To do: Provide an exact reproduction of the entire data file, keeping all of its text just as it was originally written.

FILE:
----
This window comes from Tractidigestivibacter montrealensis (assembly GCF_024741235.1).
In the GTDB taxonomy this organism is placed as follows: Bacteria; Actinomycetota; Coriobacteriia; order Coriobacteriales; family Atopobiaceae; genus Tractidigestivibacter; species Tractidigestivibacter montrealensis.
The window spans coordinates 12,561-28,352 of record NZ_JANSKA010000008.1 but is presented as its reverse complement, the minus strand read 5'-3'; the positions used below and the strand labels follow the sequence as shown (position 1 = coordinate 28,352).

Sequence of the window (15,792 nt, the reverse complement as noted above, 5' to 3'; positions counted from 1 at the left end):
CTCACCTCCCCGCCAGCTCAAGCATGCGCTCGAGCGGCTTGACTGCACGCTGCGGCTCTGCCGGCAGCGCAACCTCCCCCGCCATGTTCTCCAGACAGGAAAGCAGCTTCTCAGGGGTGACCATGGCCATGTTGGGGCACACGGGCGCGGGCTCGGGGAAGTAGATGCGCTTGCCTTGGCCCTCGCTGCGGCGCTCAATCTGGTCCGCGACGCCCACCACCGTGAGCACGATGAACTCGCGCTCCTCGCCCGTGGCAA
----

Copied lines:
This window comes from Tractidigestivibacter montrealensis (assembly GCF_024741235.1).
In the GTDB taxonomy this organism is placed as follows: Bacteria; Actinomycetota; Coriobacteriia; order Coriobacteriales; family Atopobiaceae; genus Tractidigestivibacter; species Tractidigestivibacter montrealensis.
The window spans coordinates 12,561-28,352 of record NZ_JANSKA010000008.1 but is presented as its reverse complement, the minus strand read 5'-3'; the positions used below and the strand labels follow the sequence as shown (position 1 = coordinate 28,352).

Sequence of the window (15,792 nt, the reverse complement as noted above, 5' to 3'; positions counted from 1 at the left end):
CTCACCTCCCCGCCAGCTCAAGCATGCGCTCGAGCGGCTTGACTGCACGCTGCGGCTCTGCCGGCAGCGCAACCTCCCCCGCCATGTTCTCCAGACAGGAAAGCAGCTTCTCAGGGGTGACCATGGCCATGTTGGGGCACACGGGCGCGGGCTCGGGGAAGTAGATGCGCTTGCCTTGGCCCTCGCTGCGGCGCTCAATCTGGTCCGCGACGCCCACCACCGTGAGCACGATGAACTCGCGCTCCTCGCCCGTGGCAA